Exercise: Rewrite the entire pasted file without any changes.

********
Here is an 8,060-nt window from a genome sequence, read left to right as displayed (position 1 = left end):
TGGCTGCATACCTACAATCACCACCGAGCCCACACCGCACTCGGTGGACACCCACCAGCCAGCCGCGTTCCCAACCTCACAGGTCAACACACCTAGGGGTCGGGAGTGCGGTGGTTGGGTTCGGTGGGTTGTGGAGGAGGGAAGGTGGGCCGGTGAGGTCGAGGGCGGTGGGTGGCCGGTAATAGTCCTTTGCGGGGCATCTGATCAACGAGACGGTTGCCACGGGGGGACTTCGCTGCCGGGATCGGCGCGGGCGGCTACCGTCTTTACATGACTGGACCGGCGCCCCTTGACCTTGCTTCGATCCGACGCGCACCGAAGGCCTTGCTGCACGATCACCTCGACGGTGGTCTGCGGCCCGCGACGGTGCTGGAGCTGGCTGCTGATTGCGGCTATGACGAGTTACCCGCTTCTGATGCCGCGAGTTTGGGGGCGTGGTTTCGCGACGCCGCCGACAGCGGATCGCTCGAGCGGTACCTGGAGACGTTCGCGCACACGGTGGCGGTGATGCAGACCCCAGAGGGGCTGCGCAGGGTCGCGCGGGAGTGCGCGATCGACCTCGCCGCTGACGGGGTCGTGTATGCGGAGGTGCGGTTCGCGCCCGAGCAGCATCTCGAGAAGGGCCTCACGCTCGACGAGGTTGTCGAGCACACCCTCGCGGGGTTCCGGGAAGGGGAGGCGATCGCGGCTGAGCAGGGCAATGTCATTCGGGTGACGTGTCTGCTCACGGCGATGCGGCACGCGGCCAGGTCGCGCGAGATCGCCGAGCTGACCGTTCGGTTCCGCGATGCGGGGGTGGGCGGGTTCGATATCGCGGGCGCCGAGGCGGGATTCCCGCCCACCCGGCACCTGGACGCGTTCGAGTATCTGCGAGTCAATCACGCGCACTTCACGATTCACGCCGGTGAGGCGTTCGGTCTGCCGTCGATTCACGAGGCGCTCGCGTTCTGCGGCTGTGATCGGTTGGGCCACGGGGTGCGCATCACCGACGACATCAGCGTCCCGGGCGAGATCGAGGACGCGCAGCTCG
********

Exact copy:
Here is an 8,060-nt window from a genome sequence, read left to right as displayed (position 1 = left end):
TGGCTGCATACCTACAATCACCACCGAGCCCACACCGCACTCGGTGGACACCCACCAGCCAGCCGCGTTCCCAACCTCACAGGTCAACACACCTAGGGGTCGGGAGTGCGGTGGTTGGGTTCGGTGGGTTGTGGAGGAGGGAAGGTGGGCCGGTGAGGTCGAGGGCGGTGGGTGGCCGGTAATAGTCCTTTGCGGGGCATCTGATCAACGAGACGGTTGCCACGGGGGGACTTCGCTGCCGGGATCGGCGCGGGCGGCTACCGTCTTTACATGACTGGACCGGCGCCCCTTGACCTTGCTTCGATCCGACGCGCACCGAAGGCCTTGCTGCACGATCACCTCGACGGTGGTCTGCGGCCCGCGACGGTGCTGGAGCTGGCTGCTGATTGCGGCTATGACGAGTTACCCGCTTCTGATGCCGCGAGTTTGGGGGCGTGGTTTCGCGACGCCGCCGACAGCGGATCGCTCGAGCGGTACCTGGAGACGTTCGCGCACACGGTGGCGGTGATGCAGACCCCAGAGGGGCTGCGCAGGGTCGCGCGGGAGTGCGCGATCGACCTCGCCGCTGACGGGGTCGTGTATGCGGAGGTGCGGTTCGCGCCCGAGCAGCATCTCGAGAAGGGCCTCACGCTCGACGAGGTTGTCGAGCACACCCTCGCGGGGTTCCGGGAAGGGGAGGCGATCGCGGCTGAGCAGGGCAATGTCATTCGGGTGACGTGTCTGCTCACGGCGATGCGGCACGCGGCCAGGTCGCGCGAGATCGCCGAGCTGACCGTTCGGTTCCGCGATGCGGGGGTGGGCGGGTTCGATATCGCGGGCGCCGAGGCGGGATTCCCGCCCACCCGGCACCTGGACGCGTTCGAGTATCTGCGAGTCAATCACGCGCACTTCACGATTCACGCCGGTGAGGCGTTCGGTCTGCCGTCGATTCACGAGGCGCTCGCGTTCTGCGGCTGTGATCGGTTGGGCCACGGGGTGCGCATCACCGACGACATCAGCGTCCCGGGCGAGATCGAGGACGCGCAGCTCG